Tonight we set out on a study through this dramatic and beloved book, whose scenes and stories make us marvel and think, “Those were the days!” As we read the Bible, sometimes we come across sections or chapters that have a hard time holding our attention. Long lists of materials or genealogies. Most of us don’t get overly excited about hitting Numbers in our personal reading. But we don’t have that problem in Acts. It’s jam packed, wall to wall with all sorts of good stuff.

Before we embark on chapter 1, verse 1, imagine for a moment that tomorrow you receive a call. The Billy Graham Evangelistic Organization has dialed your number and invited you to lead a crusade tour from California to Texas. We’re just pretending here, so let’s say you agree. You don’t know why they think you’re the person for the job, but ok. Let’s do it. You do have a few questions though: When are we going to go and who’s going with me? “Don’t worry about it.” How are we going to travel and where will the stops be? “You’ll see.” Well, how are these events going to work? What’s the program? What should I plan for? What should I say? “It’s gonna be great. You’ll love it.”

Even if you’re not a Type A personality, this plan is not off to a great start!

Now consider for a moment how little information the Church had in advance when it came to being established and starting her mission. We’re pretty well-versed in the adventures in the book of Acts. But, what we’re going to find in chapter after chapter is a group of people living out their faith, often without any heads up of what was coming next. Just like we experience today as we follow Christ.

Acts records for us remarkable stories of the work of God through His people. But along they way they didn’t have a detailed itinerary or 5 year plan. Instead we see them sent out with a somewhat vague directive, an essential promise and a faithful God. It turns out, that equipment is more than sufficient to turn the world upside down. Those were the days that changed history. Where multiplied thousands were being saved for eternity.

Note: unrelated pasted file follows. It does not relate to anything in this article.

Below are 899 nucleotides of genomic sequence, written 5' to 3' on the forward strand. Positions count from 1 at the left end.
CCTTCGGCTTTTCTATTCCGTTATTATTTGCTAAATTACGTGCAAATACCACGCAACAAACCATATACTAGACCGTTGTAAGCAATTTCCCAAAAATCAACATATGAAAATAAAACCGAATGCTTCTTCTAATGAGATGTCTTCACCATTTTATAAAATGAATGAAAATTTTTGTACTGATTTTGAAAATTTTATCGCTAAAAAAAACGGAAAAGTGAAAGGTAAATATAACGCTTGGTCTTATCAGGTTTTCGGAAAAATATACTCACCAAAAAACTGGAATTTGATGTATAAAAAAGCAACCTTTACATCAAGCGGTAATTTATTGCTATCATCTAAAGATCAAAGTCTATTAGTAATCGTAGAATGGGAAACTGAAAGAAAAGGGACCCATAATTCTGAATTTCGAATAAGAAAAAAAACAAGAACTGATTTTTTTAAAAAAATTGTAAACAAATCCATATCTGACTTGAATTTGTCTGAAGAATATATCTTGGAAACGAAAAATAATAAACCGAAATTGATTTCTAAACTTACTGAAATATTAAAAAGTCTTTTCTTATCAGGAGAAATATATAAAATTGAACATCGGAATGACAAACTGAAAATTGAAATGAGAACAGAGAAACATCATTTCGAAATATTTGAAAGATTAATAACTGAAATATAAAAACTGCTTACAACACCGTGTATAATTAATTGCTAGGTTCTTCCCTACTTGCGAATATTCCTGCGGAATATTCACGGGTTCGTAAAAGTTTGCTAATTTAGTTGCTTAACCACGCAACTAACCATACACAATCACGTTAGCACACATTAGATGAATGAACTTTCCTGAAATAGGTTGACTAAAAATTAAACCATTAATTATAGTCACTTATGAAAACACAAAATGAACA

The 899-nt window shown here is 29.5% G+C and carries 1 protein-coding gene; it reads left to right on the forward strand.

But the book is not just remarkable historically, for a Christian it is also remarkable personally. This book explains how we got here. Without Acts, we wouldn’t know how you get from John to Romans. We wouldn’t know who this Paul guy is. We wouldn’t understand how you get from a group of 11 Jewish believers in Jerusalem to an all Gentile church in Hanford. Because of this commentators like Dr. Ivor Powell point out that Acts stands in “magnificent isolation” in the New Testament. Not only does it stir our hearts, expand upon doctrine, and give many examples. It also sort of serves as a Biblical 23andMe for us, or Because it reveals to each of us what we are supposed to be about as members of this Church, established in the first century, continuing today. You and I are part of the same Church, Christ’s Body. You and I are part of that same human chain, given the same commission from our Lord as Peter and Paul and all the rest. And so we can’t overstate the significance of the book for Christian living.

In your Bible, it’s probably titled, “Acts of the Apostles.” That’s not what the author called it. It was written as a letter, not a textbook. The manuscripts often title it simply, “Praxis” which means actions or works. Some of them add “of the Apostles” but we’ll find that there’s a lot more going on than just what the apostles were doing. In fact, most of the apostles (at least the original 11) are only listed once and then we don’t seem them saying or doing anything. In the mean time, we see many individual Christians being used by God, communities responding both positively and negatively, governments taking action. Page after page is full of activity.